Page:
Lea’s little sister had spent nine tenths of her life with her head tilted back, sedately keeping a watch on the stars. She would anchor herself with the tops of the kelp beds, like an otter, and float on the swells as she searched for patterns in the sky. Lea had tried floating with her once, looking up at what she thought of as the sky’s scales. It had bored her after a short time and she had gone down to explore the depths.
It wasn’t like her sister was obsessed with humans, like some of their shoal mates. They could read the sky and tell you if a ship was coming, the wind to tell you how far and how fast, all to so they could watch the crews. Lea’s only interest in humans was when they were sinking below the kelp, if they would swim, if they would sink. Their faces when they saw her. The thought made her smile. Lea loved the sea. The sea was mother, home, and mystery all dressed in rippling blue. She spent her time exploring the bright and the dark of the ocean and came up to share her treasures with her little sister. Seren would smile at some of them and go back to looking at the stars while they spoke. Some days it angered Lea that she was less interesting than slow swimming dots on a dark current, but mostly it didn’t. Seren was Seren.
A slender shadow crossed over Lea and she looked up in surprise at her little sister. Teach me to race? Seren signed. I want to be as fast as you.
Of course, Lea signed back. But why?
Seren worried her lip for a moment. I’d like to be better at it. There is something I want to catch, but I am not fast enough.
Lea could have demanded more. But she liked cutting through the water more than prying secrets out of her sister. Top side, I assume?
“What is it?” Lea asked. The sun had set and the rest of their sisters had swum down to the caves to sleep. Seren was treading water and watching the sky with bright anxious eyes.
Lea asked again when Seren showed no sign of answering her. “Is there something wrong, Seren?”
Seren laughed. “Is change wrong?” She took her eyes off the sky, briefly, to look at her older sister. “The stars haven’t been steady for months. And soon… tonight, I think they are going to come tumbling down. And I want to catch one.”
Seren looked back up to the sky and Lea looked at her. Her little sister was not so little anymore, and if anyone knew the stars, she would be the one. As much as the ocean changed and stayed the same, why couldn’t the sky? She watched the stars as they flickered into view, treading water at her sister’s side. Softly, Lea began to sing. She sang to the stars, lifting her voice gently to the sky. Letting the notes linger as the final stars glimmered in the night sky. She sang, and sang, and then the stars rushed from the sky. Not one after another, but all together like a shoal of fish rushing away from a shark, they stars streaked out of the sky. Lea kept singing as her sister shot out across the water chasing stars. Lea followed more slowly, trying to keep her in sight. She finished the song and struck out after her sister, diving beneath the water to get a clearer view of the ill lit night. Seren was just on the edge of her vision when she leapt out of the waves, reaching for a bright glow. Lea saw her sister glow, and then she did not see her at all.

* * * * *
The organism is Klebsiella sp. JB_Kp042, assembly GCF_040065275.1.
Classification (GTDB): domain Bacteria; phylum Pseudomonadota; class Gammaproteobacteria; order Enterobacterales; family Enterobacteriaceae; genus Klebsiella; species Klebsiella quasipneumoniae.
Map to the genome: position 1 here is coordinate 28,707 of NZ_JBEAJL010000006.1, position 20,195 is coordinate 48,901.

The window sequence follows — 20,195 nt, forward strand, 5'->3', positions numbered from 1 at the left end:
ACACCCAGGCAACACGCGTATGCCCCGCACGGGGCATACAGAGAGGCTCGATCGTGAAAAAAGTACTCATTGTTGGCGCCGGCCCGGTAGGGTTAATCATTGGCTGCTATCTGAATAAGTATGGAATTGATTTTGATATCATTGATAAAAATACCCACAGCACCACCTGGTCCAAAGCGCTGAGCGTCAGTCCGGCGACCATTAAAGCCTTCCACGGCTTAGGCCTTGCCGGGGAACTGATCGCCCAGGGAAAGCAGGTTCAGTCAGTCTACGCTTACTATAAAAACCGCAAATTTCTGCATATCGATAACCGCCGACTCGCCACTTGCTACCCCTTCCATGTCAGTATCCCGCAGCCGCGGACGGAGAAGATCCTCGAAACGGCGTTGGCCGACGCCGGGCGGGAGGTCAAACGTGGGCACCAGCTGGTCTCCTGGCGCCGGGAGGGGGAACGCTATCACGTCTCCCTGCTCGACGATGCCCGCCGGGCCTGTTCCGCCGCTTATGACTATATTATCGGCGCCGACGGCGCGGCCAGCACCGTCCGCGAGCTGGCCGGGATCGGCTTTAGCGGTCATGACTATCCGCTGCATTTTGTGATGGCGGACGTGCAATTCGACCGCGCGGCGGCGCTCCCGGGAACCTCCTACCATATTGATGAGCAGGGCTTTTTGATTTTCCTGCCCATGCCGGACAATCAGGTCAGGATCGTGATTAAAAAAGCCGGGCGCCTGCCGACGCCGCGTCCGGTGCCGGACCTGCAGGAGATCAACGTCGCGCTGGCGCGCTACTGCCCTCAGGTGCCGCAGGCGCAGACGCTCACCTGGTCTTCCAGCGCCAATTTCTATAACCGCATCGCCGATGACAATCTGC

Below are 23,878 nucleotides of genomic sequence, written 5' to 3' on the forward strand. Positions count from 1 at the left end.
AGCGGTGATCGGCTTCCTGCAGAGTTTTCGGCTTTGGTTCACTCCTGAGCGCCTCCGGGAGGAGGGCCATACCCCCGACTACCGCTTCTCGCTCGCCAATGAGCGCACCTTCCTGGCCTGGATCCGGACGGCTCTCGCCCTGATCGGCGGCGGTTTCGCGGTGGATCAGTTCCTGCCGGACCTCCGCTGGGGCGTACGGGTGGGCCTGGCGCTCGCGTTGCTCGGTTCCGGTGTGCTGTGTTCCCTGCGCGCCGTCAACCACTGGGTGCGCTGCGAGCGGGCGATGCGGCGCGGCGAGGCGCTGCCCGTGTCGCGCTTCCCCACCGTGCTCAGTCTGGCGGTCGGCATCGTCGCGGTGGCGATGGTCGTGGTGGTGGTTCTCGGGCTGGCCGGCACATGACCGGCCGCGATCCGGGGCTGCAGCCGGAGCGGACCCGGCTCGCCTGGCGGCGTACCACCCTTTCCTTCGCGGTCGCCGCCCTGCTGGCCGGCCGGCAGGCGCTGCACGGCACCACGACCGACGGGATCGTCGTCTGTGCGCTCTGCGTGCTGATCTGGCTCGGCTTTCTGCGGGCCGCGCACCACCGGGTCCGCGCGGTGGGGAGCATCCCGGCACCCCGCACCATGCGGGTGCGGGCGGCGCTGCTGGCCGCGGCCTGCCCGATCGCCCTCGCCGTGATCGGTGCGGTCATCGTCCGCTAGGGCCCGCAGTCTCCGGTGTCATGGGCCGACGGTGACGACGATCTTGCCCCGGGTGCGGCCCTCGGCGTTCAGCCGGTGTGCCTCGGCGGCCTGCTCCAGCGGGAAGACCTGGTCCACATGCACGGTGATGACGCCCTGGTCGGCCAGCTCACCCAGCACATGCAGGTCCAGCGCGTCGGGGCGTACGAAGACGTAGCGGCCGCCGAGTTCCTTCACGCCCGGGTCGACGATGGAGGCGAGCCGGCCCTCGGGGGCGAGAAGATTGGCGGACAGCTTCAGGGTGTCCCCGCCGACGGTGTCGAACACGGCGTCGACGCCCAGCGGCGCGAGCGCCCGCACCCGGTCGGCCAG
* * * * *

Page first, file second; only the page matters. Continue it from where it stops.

Months later, Lea explored a narrow channel between two islands. It was deeper than it looked and the currents were slow but strong. But she was drawn by the faint blue light that shone intermittently near the bottom. She pulled herself down the rocky wall and knelt on the seafloor near the light. She brushed through the sediment until she uncovered a stone about twice the size of her fist. Brushing off some of the hardened muck, she saw a blue shine. She tucked the stone to her chest and kicked herself slowly out of the channel. Once out of the depths, she swam to a rock near the inlet where she and Seren had talked. Slowly, she picked and chipped at the layers of dirt until she uncovered an irregular blue stone, shining star like in her hand. Lea sighed. “Seren, you better not be a rock.”
“Lea, oh Lea, can you hear me?”
Lea almost dropped the rock. She brought the stone close to her face, looking inside the blue for any sign of her sister. “Seren? If you are trapped in this rock, I have no idea how to get you out.”
Seren’s answering laugh definitely came from the rock. “I’m not in the stone, Lea. Look up. Please. Look up.”
Swimming across the sky, body made of stars, was the shape of her sister. Since the stars had fallen, Lea had avoided the surface. The others had told her that the sky held few stars, none of them consistent. “You look great, Seren.”
“It’s good to see you Lea. I’m glad you found another star. I missed you.”
“I missed you too.”
Lea asked her sister about the heavens and Seren asked her about the sea. Both where they wanted to be, they had much to talk about. They both travel, and they both spend periods away. But on the dark of the moon, when the night sky is full of stars, Lea swims to the surface, carrying her treasures, and Seren circles in the sky and they share all the things they have learned and discovered through the fallen star Lea wears around her neck.